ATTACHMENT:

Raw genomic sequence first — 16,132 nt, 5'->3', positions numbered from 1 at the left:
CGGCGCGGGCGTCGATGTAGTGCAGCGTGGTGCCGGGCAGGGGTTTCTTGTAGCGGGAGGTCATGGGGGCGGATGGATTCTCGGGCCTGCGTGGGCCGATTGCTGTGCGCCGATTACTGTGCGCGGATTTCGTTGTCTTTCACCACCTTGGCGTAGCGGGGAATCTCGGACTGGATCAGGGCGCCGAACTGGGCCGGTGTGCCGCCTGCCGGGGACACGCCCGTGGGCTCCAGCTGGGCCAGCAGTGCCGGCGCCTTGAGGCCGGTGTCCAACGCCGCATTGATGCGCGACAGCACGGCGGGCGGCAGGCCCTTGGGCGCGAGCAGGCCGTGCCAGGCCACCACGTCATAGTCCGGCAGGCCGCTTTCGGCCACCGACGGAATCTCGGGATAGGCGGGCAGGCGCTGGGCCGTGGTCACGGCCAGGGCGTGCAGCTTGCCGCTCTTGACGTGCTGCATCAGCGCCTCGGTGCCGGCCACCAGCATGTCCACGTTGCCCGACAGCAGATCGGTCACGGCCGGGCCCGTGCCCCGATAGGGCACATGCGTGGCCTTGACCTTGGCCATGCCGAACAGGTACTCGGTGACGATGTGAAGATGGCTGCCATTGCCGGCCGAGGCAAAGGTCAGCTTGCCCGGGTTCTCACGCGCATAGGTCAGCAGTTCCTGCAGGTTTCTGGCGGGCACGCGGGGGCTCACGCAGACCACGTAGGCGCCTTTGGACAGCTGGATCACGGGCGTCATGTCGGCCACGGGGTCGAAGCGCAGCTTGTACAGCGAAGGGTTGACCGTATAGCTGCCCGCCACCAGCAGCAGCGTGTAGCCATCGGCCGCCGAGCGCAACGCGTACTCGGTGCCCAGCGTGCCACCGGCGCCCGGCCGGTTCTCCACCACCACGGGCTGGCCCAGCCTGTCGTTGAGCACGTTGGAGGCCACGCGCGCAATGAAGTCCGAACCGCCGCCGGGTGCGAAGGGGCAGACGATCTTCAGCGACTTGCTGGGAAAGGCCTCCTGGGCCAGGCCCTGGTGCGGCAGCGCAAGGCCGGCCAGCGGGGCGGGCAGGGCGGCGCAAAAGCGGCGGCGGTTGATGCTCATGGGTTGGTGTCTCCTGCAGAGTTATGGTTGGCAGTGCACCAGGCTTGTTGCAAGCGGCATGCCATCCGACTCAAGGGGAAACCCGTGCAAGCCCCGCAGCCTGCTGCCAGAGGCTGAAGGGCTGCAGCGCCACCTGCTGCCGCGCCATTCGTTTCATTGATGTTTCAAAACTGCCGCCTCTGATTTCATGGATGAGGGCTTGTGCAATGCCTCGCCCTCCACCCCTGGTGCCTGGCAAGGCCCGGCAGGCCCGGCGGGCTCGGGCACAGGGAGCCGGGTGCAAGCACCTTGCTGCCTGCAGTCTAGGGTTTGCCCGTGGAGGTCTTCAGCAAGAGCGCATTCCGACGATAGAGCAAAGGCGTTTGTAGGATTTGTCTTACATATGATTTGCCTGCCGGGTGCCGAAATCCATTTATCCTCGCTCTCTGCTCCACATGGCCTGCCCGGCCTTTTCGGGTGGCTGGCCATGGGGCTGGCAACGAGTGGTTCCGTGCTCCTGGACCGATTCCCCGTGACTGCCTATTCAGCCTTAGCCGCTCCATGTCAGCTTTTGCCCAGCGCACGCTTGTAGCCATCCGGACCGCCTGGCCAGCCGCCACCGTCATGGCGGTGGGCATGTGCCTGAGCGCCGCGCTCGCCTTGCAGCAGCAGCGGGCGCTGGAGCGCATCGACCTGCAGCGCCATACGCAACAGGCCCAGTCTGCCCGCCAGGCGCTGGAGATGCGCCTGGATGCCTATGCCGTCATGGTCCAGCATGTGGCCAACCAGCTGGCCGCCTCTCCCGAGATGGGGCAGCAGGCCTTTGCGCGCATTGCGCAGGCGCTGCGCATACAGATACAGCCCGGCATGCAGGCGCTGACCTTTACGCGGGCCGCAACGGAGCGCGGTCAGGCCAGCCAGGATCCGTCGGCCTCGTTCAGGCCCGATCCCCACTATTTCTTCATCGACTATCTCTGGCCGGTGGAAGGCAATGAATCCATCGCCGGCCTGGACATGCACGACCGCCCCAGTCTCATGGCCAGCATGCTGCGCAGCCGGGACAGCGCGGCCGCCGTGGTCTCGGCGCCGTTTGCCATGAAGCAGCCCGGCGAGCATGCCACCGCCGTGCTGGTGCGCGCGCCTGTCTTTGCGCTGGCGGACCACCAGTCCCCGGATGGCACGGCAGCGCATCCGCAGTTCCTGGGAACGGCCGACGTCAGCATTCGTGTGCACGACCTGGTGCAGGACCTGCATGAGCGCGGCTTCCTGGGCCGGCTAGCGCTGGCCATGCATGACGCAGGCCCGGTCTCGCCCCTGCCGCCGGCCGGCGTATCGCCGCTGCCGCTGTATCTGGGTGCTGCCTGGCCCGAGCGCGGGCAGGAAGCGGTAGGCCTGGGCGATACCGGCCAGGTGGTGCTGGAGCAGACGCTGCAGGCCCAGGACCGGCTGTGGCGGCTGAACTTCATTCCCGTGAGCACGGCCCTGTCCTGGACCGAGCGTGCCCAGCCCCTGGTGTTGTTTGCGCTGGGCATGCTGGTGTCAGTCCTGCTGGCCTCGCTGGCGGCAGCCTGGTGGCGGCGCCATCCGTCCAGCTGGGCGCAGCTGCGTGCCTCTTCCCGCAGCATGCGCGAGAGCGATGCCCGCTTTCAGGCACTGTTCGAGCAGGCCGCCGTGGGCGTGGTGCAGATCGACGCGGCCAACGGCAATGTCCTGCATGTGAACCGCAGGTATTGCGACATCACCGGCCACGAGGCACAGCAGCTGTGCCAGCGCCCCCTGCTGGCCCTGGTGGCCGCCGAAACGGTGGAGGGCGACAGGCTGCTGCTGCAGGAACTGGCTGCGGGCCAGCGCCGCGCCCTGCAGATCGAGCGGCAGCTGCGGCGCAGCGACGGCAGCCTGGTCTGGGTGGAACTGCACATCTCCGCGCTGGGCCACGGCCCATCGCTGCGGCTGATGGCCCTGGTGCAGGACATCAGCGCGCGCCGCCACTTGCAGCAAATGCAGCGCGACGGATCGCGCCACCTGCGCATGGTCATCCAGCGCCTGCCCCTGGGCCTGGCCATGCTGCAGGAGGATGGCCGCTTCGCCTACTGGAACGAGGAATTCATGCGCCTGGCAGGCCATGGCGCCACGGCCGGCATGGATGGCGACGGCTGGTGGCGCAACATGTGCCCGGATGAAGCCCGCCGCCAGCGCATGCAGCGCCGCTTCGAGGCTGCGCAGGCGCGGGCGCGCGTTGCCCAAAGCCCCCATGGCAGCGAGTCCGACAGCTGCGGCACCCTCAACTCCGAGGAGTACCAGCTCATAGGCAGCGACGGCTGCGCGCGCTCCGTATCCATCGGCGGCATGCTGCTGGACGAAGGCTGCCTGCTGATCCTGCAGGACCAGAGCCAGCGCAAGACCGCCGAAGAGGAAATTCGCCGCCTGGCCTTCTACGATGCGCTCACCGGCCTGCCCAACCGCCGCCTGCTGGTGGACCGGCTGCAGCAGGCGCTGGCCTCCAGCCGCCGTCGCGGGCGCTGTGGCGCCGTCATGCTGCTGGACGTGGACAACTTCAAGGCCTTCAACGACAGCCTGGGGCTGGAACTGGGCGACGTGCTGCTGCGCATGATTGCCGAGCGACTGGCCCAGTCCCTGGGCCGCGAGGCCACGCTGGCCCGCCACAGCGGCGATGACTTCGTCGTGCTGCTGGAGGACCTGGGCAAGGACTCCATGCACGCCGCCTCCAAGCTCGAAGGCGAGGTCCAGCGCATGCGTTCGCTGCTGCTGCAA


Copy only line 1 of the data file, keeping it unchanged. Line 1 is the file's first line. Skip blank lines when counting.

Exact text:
Raw genomic sequence first — 16,132 nt, 5'->3', positions numbered from 1 at the left: